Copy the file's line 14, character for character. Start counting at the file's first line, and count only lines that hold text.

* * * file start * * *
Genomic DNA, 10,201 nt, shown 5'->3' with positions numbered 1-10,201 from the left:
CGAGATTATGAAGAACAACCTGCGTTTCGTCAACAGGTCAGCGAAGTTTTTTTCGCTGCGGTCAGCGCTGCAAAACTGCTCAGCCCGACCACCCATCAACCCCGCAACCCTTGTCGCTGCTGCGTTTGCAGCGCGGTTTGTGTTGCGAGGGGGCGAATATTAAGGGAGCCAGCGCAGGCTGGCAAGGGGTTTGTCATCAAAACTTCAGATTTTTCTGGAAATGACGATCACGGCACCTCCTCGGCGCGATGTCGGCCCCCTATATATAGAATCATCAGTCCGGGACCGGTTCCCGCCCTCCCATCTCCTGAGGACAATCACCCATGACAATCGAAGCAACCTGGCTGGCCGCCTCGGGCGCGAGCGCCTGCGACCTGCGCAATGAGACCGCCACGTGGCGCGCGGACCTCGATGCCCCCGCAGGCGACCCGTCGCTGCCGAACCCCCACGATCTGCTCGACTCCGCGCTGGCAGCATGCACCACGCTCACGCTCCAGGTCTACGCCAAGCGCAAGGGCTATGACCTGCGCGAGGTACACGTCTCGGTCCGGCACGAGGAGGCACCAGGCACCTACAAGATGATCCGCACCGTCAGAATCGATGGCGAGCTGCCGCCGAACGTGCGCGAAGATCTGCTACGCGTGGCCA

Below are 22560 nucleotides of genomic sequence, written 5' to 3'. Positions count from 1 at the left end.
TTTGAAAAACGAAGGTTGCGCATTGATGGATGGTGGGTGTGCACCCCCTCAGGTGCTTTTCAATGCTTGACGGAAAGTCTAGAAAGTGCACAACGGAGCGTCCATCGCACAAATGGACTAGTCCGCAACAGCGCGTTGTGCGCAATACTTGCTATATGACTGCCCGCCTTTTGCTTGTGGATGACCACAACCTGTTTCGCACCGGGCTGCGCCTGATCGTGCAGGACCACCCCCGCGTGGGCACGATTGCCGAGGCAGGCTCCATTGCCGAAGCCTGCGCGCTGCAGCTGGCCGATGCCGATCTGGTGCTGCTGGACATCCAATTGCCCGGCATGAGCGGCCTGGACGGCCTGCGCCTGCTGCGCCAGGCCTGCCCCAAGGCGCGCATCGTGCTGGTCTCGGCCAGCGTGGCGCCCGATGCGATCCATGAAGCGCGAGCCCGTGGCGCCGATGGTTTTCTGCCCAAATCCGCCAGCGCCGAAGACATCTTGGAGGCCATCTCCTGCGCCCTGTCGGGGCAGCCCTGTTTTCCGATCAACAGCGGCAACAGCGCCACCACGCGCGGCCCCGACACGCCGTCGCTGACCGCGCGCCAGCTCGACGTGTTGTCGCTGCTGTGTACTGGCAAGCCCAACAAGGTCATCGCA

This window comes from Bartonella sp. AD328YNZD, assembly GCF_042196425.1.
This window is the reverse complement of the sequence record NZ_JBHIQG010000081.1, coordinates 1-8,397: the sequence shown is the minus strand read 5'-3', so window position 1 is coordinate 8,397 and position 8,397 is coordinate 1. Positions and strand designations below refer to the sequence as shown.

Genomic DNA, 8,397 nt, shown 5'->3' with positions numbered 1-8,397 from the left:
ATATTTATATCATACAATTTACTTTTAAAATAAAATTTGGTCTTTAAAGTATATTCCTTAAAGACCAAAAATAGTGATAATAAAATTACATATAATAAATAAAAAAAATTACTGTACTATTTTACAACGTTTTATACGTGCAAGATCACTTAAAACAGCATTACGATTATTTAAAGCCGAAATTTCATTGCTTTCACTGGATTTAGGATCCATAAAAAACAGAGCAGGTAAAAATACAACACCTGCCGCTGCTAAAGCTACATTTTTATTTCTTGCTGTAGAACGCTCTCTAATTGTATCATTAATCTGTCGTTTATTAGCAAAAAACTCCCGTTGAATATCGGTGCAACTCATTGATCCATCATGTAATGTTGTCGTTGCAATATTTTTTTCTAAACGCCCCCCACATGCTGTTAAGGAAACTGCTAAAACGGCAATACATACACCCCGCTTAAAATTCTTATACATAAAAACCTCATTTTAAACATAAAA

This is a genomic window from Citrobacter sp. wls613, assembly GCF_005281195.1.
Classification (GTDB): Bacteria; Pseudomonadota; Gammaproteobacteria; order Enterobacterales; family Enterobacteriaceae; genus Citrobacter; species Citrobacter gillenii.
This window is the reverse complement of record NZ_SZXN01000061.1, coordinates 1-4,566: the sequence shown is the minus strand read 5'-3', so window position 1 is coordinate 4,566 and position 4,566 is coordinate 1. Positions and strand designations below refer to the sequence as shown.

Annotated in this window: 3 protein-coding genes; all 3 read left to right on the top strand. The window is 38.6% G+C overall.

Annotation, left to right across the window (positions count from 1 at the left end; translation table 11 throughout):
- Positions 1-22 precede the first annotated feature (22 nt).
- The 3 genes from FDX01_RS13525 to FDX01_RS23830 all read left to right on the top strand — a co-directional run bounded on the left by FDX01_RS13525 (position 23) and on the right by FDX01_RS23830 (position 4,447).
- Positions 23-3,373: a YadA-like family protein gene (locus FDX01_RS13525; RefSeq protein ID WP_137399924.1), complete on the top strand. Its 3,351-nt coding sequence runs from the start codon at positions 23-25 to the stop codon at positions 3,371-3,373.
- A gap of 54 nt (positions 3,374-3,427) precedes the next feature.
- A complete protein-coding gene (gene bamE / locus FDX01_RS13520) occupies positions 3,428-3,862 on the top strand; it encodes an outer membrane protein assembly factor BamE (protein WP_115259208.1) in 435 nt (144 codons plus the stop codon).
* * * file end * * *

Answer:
- Positions 1-22 precede the first annotated feature (22 nt).